I am a
Home I AM A Search Login

Exercise for chronic whiplash – the road to Nullville.



The 2024 Global Year will examine what is known about sex and gender differences in pain perception and modulation and address sex-and gender-related disparities in both the research and treatment of pain.

Learn More >

It seems like only yesterday I was blogging about an important trial of targeted care for acute whiplash, which like other such trials returned a convincingly negative result. It seems that our best efforts at improving outcomes in the early stages after whiplash injury do not achieve their goals. But what about when we intervene with a group of patients who are already suffering from persistent symptoms? We may not be great shakes at preventing chronicity but are we any good at treating people who have established chronic whiplash associated pain?

A new trial, published in the Lancet, from a team of big hitters asked that question. While the existing evidence suggested that physiotherapy exercise programmes may not be very effective, it was hypothesized that a “comprehensive” exercise programme might do better. So 172 chronic whiplash patients were randomised to either a single 30 minute session of advice based around a self-help booklet and some generic and basic exercises or a course of 20 individually tailored and supervised exercise sessions with physiotherapists, comprising muscle balance/ postural training, sensorimotor exercises, integration of these motor control exercises to more functional movements, and a graded activity programme oriented to patients own functional goals. Pretty comprehensive stuff. No one-size-fits all concerns to worry about. A little manual therapy was allowed in the early stages and aerobic exercise was also incorporated.  Now I would predict at least a small non-specific effect just as a result of all that extra attention, but how much difference did it really make?

None, really. Across a range of outcomes there was no difference, and no hint of a trend towards a difference on pain, disability, quality of life or range of motion. In fact the only statistically significant, though clinically unimportant, differences between the groups were in self-rated recovery and functional ability, and that was short lived for functional ability. The authors also looked to see whether signs of CNS hyperexcitability, post-traumatic stress or duration of treatment affected the outcome. They didn’t.

So here we have a tight, well conducted trial of good size. It navigates the issues of treatment fidelity by delivering what only a real curmudgeon would deny is a comprehensive and well-designed exercise intervention. Yet even with the leg-up offered by a minimal care comparison the intervention achieved nothing of note.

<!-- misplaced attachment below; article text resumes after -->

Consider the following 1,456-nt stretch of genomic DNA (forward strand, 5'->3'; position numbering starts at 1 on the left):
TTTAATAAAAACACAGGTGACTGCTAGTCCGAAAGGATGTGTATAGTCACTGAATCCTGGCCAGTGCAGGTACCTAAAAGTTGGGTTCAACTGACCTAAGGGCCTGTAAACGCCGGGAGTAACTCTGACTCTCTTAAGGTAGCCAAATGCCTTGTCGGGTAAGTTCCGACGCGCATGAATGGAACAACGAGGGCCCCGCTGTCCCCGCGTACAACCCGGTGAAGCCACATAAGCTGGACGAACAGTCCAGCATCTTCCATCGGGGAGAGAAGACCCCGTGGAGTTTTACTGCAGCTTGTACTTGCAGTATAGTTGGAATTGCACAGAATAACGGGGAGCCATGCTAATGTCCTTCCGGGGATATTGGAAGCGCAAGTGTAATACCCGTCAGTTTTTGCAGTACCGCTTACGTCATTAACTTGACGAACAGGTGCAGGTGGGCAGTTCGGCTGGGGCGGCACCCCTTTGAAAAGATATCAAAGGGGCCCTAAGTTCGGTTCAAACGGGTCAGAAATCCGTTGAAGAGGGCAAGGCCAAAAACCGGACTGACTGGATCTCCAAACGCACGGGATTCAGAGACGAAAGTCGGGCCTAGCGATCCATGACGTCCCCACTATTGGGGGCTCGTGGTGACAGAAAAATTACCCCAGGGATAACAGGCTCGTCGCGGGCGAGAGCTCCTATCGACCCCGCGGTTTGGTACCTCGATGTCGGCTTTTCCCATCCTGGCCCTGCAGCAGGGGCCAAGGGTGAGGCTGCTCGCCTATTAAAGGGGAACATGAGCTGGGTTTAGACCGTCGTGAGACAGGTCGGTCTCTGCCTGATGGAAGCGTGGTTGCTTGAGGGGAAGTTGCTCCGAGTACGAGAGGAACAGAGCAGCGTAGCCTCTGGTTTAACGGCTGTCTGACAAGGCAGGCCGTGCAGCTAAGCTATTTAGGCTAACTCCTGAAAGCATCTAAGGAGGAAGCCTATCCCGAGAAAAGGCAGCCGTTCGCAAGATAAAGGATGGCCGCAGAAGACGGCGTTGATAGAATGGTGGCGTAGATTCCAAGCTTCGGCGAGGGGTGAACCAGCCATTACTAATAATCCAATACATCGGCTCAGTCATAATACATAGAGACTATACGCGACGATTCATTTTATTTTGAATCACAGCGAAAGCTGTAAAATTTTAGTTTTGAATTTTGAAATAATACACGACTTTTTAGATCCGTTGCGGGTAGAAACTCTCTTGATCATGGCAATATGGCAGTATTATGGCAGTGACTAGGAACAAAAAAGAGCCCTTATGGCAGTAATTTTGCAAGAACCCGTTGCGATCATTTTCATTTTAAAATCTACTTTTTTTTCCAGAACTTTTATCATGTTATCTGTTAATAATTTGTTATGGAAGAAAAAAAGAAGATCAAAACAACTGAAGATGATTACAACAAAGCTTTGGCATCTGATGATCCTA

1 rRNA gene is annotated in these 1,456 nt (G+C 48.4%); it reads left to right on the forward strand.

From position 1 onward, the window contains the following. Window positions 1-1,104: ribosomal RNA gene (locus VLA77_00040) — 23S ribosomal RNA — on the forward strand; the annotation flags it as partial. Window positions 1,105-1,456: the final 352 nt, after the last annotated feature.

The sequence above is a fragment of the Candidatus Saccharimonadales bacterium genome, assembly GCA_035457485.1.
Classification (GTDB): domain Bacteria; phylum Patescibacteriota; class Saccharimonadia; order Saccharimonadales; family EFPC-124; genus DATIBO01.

This is an important trial. Conceived by leading thinkers in whiplash treatment and designed and conducted well, it is about as conclusively null as it could be. It sits within a growing body of evidence that indicates that whether acute or chronic, more comprehensive rehabilitation and treatment for whiplash does not enhance clinical outcomes. This includes some population based studies which suggest that more treatment may actually worsen the outcome (see here, here, here  and here).

It is an integral part of the culture of physical therapies to struggle with the idea that we should treat less. But while they might seem disappointing these findings have  potential benefits both for efficiency and for avoiding exposing patients to unnecessary treatment. Not the outcome we may have wanted, but certainly an outcome that can inform practice.

Neil O’Connell

Neil O'Connell 2As well as writing for Body in Mind, Dr Neil O’Connell, (PhD, not MD) is a researcher in the Centre for Research in Rehabilitation, Brunel University, West London, UK. He divides his time between research and training new physiotherapists and previously worked extensively as a musculoskeletal physiotherapist.
He also tweets! @NeilOConnell
Neil’s main research interests are chronic low back pain and chronic pain more broadly with a focus on evidence based practice. He has conducted numerous systematic reviews including some for the Cochrane Collaboration. He also makes a mean Yorkshire pudding despite being a child of Essex.
Link to Neil’s published research here. Downloadable PDFs here.


Michaleff ZA, Maher CG, Lin CW, Rebbeck T, Jull G, Latimer J, Connelly L, & Sterling M (2014). Comprehensive physiotherapy exercise programme or advice for chronic whiplash (PROMISE): a pragmatic randomised controlled trial. Lancet PMID: 24703832

Cassidy JD, Carroll LJ, Côté P, & Frank J (2007). Does multidisciplinary rehabilitation benefit whiplash recovery?: results of a population-based incidence cohort study. Spine, 32 (1), 126-31 PMID: 17202903

Côté P, Hogg-Johnson S, Cassidy JD, Carroll L, Frank JW, & Bombardier C (2005). Initial patterns of clinical care and recovery from whiplash injuries: a population-based cohort study. Archives of internal medicine, 165 (19), 2257-63 PMID: 16246992

Côté P, Hogg-Johnson S, Cassidy JD, Carroll L, Frank JW, & Bombardier C (2007). Early aggressive care and delayed recovery from whiplash: isolated finding or reproducible result? Arthritis and rheumatism, 57 (5), 861-8 PMID: 17530688

Share this